Applying mulch around the bases of tomato plants cuts back on the spread of blight-causing spores. If blight does become a problem, surrounding mulch may harbor spores and should be disposed of offsite (do not compost infected plants or mulch).
Catching blight early can be effective in preventing spread between plants. If blight is detected on shoots or leaves, remove them from the plant and dispose of diseased foliage offsite. Blight spreads quickly. In certain cases, destroying entire plants may be necessary to protect adjacent crops.
Uses beyond fresh tomatoes
When you have more tomatoes than you know what to do with, it’s best to can them so you can enjoy your harvest all winter long. There are so many things you can do with tomatoes rather than just can them whole. Tomato salsa, juice, paste, sauce, pasta sauce, pizza sauce, and even Bloody Mary mix are just a few of the canning options.
Kits are available for purchase that simplify the making of salsa, pizza sauce, ketchup, and more. All of the spices are in one packet. All you must do is prepare the tomatoes—usually by boiling, then removing the skins—and then follow the easy steps on the package to achieve the finished product.
I use these packets when I’m short on time. They’re inexpensive, and the results are often just as good as if I followed a recipe. Recipes for common tomato-based staples aren’t difficult to follow, but they usually require more ingredients.
My salsa recipe
This is my preferred salsa. It yields 5 to 6 pints, and it’s a simple recipe that my family loves.
- 5 pounds tomatoes
- 3 green bell peppers, diced
- 8 stalks celery, chopped
- 3 onions, chopped
- 8 jalapeño peppers, seeded and minced
- 4 garlic cloves, minced
- 4 4-ounce cans diced green chilies
- 3 tablespoons salt
- 2 tablespoons finely chopped fresh oregano
- 1 tablespoon ground black pepper
- 2 tablespoons white sugar
- 3 tablespoons fresh cilantro, chopped.
Begin by placing a steamer rack in the bottom of a large, 16-quart stockpot or canning pot. Place new or clean mason jars on the rack. You can fill the jars with water and fill the pot with just enough water to come to the top of the jars. Heat water to a simmer. Simmer for 10 minutes to keep the jars warm while you prepare the salsa.
The tomatoes must be peeled, and blanching them is the easiest way to accomplish this. To blanch, score the ends of the tomatoes and place them in boiling water for a minute. Remove the tomatoes from water and let cool to the touch. Remove and discard the peels. Cut away any cores if you haven’t already done so. Chop the tomatoes and make sure to save any juices that seep out.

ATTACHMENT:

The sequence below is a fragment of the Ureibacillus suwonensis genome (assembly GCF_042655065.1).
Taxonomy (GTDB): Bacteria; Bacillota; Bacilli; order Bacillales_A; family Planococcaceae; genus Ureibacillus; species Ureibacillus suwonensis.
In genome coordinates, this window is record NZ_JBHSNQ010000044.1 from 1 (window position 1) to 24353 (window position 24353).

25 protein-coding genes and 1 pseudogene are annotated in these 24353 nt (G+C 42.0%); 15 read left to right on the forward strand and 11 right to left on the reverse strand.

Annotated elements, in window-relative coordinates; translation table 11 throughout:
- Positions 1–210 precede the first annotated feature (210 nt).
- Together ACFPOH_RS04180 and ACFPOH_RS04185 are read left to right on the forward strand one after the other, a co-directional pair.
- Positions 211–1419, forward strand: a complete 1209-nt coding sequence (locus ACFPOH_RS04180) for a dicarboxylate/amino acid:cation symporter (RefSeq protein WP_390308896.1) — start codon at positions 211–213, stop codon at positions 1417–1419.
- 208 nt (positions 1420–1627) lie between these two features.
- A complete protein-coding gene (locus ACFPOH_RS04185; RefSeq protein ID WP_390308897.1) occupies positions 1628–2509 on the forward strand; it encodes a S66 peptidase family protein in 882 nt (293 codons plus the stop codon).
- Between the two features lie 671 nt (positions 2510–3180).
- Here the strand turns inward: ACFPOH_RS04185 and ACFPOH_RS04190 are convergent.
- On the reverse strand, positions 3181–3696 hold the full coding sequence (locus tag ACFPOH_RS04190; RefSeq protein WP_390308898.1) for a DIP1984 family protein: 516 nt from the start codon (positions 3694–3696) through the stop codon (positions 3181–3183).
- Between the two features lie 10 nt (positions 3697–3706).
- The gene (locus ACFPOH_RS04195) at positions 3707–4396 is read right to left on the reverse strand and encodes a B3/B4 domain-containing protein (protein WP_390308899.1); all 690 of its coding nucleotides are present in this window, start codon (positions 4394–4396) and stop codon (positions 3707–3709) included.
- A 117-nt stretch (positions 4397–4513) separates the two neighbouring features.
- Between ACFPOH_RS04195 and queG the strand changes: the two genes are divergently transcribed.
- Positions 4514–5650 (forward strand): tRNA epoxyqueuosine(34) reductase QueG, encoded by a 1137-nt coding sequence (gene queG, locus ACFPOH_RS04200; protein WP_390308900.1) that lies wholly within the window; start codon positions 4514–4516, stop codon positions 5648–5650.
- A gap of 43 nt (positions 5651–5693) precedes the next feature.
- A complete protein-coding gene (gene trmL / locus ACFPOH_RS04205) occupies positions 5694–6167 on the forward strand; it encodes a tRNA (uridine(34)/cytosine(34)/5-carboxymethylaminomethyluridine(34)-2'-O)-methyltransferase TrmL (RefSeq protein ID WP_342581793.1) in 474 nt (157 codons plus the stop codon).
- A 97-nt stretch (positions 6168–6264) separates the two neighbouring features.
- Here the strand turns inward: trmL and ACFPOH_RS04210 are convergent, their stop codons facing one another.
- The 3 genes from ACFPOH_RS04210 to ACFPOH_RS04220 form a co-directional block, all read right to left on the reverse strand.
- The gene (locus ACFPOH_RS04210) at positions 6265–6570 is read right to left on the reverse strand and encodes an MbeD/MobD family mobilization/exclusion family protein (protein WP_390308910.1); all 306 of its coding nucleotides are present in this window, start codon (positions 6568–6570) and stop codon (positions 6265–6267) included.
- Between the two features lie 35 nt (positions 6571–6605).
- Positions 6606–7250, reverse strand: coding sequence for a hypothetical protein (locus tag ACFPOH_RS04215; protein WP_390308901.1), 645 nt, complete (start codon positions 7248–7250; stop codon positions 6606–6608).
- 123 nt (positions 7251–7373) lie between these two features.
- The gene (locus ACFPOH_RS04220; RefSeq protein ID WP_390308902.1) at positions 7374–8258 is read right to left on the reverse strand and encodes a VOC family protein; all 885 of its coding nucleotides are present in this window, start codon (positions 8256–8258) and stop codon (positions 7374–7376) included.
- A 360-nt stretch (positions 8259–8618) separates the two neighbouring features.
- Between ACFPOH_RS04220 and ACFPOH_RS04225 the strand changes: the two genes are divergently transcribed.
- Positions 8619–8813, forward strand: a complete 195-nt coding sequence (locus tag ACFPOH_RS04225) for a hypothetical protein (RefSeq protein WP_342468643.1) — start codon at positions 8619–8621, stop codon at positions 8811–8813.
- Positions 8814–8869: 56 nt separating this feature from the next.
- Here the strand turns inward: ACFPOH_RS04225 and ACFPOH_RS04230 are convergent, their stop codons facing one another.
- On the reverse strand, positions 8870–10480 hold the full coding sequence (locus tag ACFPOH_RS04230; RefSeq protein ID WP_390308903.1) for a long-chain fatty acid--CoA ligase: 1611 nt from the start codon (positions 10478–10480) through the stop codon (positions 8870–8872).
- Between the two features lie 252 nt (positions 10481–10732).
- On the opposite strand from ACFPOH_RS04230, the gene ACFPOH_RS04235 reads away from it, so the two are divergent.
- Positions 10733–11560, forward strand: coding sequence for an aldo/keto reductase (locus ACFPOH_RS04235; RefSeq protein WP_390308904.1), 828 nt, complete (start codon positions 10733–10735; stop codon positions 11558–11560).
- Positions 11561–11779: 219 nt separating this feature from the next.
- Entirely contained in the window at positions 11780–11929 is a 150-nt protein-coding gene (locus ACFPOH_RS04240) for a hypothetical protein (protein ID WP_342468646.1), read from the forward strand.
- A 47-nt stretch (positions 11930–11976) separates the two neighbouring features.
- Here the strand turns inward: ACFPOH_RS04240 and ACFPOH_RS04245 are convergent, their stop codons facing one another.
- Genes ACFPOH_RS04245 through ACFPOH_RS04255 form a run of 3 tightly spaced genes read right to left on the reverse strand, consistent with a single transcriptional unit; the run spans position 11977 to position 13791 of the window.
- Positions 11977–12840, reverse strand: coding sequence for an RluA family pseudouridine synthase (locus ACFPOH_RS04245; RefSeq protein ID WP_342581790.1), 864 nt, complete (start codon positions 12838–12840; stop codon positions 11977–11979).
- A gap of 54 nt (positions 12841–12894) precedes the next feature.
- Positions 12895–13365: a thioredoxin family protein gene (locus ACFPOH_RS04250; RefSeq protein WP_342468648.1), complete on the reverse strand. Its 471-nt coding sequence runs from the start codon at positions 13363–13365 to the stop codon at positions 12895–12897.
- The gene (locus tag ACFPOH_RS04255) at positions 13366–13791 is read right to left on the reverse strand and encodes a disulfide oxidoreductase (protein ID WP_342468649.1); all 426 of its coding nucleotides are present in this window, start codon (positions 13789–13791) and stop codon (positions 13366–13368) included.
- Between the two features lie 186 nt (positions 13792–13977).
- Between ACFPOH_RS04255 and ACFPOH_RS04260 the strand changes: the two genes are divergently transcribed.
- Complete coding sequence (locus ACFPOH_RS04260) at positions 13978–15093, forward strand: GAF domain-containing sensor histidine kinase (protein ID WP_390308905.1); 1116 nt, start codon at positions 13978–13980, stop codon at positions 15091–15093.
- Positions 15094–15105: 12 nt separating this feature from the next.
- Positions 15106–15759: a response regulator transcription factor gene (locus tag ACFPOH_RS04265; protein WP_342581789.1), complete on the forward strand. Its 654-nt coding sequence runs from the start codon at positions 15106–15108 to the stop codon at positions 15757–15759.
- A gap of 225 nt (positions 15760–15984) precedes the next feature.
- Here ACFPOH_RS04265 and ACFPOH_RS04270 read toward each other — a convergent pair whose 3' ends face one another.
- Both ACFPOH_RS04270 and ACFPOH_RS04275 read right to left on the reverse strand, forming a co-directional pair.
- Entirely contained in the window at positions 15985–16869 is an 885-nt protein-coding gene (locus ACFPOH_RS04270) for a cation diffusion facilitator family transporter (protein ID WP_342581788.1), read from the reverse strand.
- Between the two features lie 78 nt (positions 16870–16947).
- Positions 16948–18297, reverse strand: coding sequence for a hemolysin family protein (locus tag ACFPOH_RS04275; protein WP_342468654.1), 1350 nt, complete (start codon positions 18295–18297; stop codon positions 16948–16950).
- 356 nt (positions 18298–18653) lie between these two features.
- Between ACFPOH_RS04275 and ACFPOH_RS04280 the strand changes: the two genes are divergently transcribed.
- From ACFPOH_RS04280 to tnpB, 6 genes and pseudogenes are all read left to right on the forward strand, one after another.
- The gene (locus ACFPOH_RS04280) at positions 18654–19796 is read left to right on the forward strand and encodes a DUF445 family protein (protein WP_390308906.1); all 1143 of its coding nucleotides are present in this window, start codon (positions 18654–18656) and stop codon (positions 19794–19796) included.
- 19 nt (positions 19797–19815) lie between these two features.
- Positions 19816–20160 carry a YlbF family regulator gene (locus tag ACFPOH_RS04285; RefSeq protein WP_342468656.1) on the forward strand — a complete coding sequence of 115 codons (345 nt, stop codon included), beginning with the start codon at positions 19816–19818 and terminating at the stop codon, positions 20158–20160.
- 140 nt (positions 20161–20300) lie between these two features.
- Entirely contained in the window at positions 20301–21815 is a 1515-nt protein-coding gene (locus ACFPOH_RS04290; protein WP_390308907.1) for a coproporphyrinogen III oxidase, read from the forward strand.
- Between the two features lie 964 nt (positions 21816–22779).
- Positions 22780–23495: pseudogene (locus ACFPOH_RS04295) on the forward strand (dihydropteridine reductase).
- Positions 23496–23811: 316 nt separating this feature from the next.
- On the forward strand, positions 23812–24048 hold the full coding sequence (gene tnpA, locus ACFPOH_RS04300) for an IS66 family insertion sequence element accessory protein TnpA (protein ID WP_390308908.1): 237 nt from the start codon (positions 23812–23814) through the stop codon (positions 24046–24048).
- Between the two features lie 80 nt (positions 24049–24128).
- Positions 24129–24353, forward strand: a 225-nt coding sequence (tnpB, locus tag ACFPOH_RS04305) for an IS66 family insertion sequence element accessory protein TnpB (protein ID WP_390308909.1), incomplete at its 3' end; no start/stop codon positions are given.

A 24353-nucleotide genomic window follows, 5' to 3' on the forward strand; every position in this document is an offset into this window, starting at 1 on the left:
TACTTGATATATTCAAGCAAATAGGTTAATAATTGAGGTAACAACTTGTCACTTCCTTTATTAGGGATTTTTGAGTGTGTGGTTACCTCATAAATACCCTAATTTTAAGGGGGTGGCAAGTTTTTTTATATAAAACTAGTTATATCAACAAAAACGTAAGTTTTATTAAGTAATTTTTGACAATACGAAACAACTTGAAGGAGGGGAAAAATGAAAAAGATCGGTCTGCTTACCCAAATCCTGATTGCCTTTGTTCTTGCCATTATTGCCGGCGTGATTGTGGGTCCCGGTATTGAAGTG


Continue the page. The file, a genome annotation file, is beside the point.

Starting with 5 pounds of tomatoes, you should end up with about 8 cups of chopped tomatoes and juices. You must use at least 7 cups of tomatoes for this recipe. Drain the water from the pot, and return the chopped tomatoes to the pot.
In 2 quarts of boiling, salted water, add chopped bell peppers, celery, onions, jalapeños, garlic, and green chilies, and cook until all ingredients are tender. Drain and add vegetables to tomatoes.
Add salt, oregano, black pepper, sugar, and cilantro. Simmer gently for 15 minutes.
While the salsa is cooking, place the jar lids in a bowl and cover them with boiling water to sterilize. 7 Ladle salsa into canning jars, leaving a ½ inch of headspace. Wipe the rims with a clean, damp paper towel to remove residual salsa from the rims.
8 Place canning lids on the jars, and screw on the lid rings. Don’t over-tighten, or you might not achieve a good seal. Remember that air does need to escape from the jars during the next step, the water bath.
Now, the filled and lidded jars can be placed back onto the rack in the large stockpot of hot water you used to sterilize the jars in step one. Probably, you may need to remove some of the water from the pot to prevent it from overflowing.
Cover the jars with at least 1 inch of water. Bring to a rolling boil and process for 15 minutes (20 minutes for altitudes 1,000-6,000 feet; 25 minutes above 6,000 feet). Then, turn off the heat and let the jars sit in hot water for 5 minutes.
Now, remove jars from the water bath and let them sit on a counter for several hours. Let the jars sit until completely cool. Pay attention as the lids should “pop” as the cooling salsa creates a vacuum under the lid, and the jars are sealed.
If a lid hasn’t been sealed, either replace the lid and reprocess in a water bath for another 15 minutes. Alternatively, you can store the salsa in the refrigerator and use within the next few days.
Canned salsa should be consumed within one year
Tomatoes are often taken for granted, and surprisingly, some people who like salsa, barbecue sauce, and marinara turn their noses up at them without considering their many uses. When you’re planning your garden, consider adding a few tomato plants and creating your own versions of family favorites.